- 1 package (~25) corn husks ($1.60)
- 3 cups masa harina ($0.38)
- 2 tsp salt ($0.02)
- ½ tbsp baking powder ($0.01)
- ½ cup + 1 tbsp refined coconut oil ($1.26)
- 3 cups vegetable broth ($0.14)
- 2 cups filling of choice
- First, remove the husks from their package and separate them. Sort through them and discard any husks that have holes or damage.
- Then, add the husks to your kitchen sink or a large bowl of hot water and soak for 30 minutes. This will make the husks more pliable and easier to work with during assembly. If they are extra dry, soak them for a few hours or overnight.
- To a large mixing bowl, add the masa harina, salt, and baking powder. Mix together using your hands or a whisk. Then, add the room temperature coconut oil and vegetable broth and mix with your hands.
- Continue mixing and kneading the dough until all the ingredients are well combined and the dough has a light, fluffy consistency (about 4-5 minutes).
- Note: the dough should not be very sticky. Use the “palm trick” (slap the dough with a clean hand and if lots of dough sticks to your palm, add more oil in 1-2 tbsp at a time).
- Dry the husks off with a tea towel to remove excess water. Lay one flat on your counter, making sure the smooth side faces up and the wider end is closer to you.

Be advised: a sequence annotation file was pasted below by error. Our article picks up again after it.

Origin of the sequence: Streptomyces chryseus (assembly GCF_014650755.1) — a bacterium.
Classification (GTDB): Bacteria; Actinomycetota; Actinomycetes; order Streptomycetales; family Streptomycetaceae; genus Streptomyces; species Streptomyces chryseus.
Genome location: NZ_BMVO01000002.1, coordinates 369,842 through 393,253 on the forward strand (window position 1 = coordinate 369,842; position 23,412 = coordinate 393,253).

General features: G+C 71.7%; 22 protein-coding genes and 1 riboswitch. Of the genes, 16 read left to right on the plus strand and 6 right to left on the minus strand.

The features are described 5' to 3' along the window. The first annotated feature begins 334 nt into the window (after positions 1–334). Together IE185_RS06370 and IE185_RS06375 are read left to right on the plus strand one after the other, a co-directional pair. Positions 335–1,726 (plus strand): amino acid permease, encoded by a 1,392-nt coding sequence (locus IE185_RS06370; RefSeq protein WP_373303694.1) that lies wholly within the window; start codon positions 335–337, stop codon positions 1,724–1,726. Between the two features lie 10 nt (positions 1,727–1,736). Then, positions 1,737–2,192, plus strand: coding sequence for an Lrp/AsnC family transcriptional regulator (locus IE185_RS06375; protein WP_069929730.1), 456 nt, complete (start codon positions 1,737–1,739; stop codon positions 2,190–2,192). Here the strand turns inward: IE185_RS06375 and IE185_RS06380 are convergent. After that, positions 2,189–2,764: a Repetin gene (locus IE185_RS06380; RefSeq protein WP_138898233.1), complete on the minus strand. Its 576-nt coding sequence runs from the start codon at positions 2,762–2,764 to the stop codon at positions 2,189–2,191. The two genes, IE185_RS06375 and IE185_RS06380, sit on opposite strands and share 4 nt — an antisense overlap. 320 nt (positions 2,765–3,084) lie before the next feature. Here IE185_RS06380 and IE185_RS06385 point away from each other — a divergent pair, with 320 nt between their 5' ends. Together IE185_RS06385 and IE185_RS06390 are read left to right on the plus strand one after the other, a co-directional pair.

- Scoop 2-3 tbsp of dough onto the middle of the husk. Spread the dough towards the wide end into a thin (¼-inch thick) layer using a spatula, butter knife, or plaster knife. Top with 1-2 tbsp of filling (we used potatoes & beans tossed in adobo sauce).
- Fold both sides of the husk towards the center to close the dough around the filling, then tuck one side of the husk underneath and fold the second side over top. Fold the bottom portion up and secure the tamal with a string of leftover husk. Continue this process until the rest of the dough, filling, and husks are gone.
- Prepare your pot for steaming by adding 3 cups of warm water to the bottom. Then, place the steamer rack inside and cover it with a layer of extra corn husks.
- Begin leaning the tamales around the steamer in an upright position. Continue working inwards in a circular fashion until the pot is full.
- Cover the tamales with another layer of corn husks and a tea towel on top. Cover your pot with the lid, bring it to a boil, then reduce heat to medium-low and steam the tamales for 40-45 minutes.
- To check if they are fully cooked, remove 1 tamal at 40 minutes. Let it rest for 2-3 minutes, then attempt to open the husk. If the tamal separates from the husk easily, they are ready. If the dough still sticks to the husk, close it up and continue steaming for an additional 5-10 minutes.